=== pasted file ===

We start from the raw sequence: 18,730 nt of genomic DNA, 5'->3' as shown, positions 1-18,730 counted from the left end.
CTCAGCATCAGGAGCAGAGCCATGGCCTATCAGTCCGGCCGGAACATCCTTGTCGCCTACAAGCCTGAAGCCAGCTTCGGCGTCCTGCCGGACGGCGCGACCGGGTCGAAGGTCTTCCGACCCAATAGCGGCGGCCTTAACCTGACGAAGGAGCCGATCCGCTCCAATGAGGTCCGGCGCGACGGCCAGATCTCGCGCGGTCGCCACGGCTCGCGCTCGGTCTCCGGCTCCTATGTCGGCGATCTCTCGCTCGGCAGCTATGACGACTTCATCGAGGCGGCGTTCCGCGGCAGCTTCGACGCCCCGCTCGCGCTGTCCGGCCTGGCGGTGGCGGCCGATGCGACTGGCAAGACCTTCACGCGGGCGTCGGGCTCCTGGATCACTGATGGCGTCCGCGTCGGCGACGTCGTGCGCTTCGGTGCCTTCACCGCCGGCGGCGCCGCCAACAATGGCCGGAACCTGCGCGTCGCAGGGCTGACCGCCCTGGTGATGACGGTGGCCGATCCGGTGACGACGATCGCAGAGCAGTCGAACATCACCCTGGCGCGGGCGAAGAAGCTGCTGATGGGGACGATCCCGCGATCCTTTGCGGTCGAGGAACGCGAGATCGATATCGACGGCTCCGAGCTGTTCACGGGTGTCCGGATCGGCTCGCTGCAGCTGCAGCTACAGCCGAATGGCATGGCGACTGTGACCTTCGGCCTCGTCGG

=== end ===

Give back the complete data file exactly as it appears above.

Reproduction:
We start from the raw sequence: 18,730 nt of genomic DNA, 5'->3' as shown, positions 1-18,730 counted from the left end.
CTCAGCATCAGGAGCAGAGCCATGGCCTATCAGTCCGGCCGGAACATCCTTGTCGCCTACAAGCCTGAAGCCAGCTTCGGCGTCCTGCCGGACGGCGCGACCGGGTCGAAGGTCTTCCGACCCAATAGCGGCGGCCTTAACCTGACGAAGGAGCCGATCCGCTCCAATGAGGTCCGGCGCGACGGCCAGATCTCGCGCGGTCGCCACGGCTCGCGCTCGGTCTCCGGCTCCTATGTCGGCGATCTCTCGCTCGGCAGCTATGACGACTTCATCGAGGCGGCGTTCCGCGGCAGCTTCGACGCCCCGCTCGCGCTGTCCGGCCTGGCGGTGGCGGCCGATGCGACTGGCAAGACCTTCACGCGGGCGTCGGGCTCCTGGATCACTGATGGCGTCCGCGTCGGCGACGTCGTGCGCTTCGGTGCCTTCACCGCCGGCGGCGCCGCCAACAATGGCCGGAACCTGCGCGTCGCAGGGCTGACCGCCCTGGTGATGACGGTGGCCGATCCGGTGACGACGATCGCAGAGCAGTCGAACATCACCCTGGCGCGGGCGAAGAAGCTGCTGATGGGGACGATCCCGCGATCCTTTGCGGTCGAGGAACGCGAGATCGATATCGACGGCTCCGAGCTGTTCACGGGTGTCCGGATCGGCTCGCTGCAGCTGCAGCTACAGCCGAATGGCATGGCGACTGTGACCTTCGGCCTCGTCGG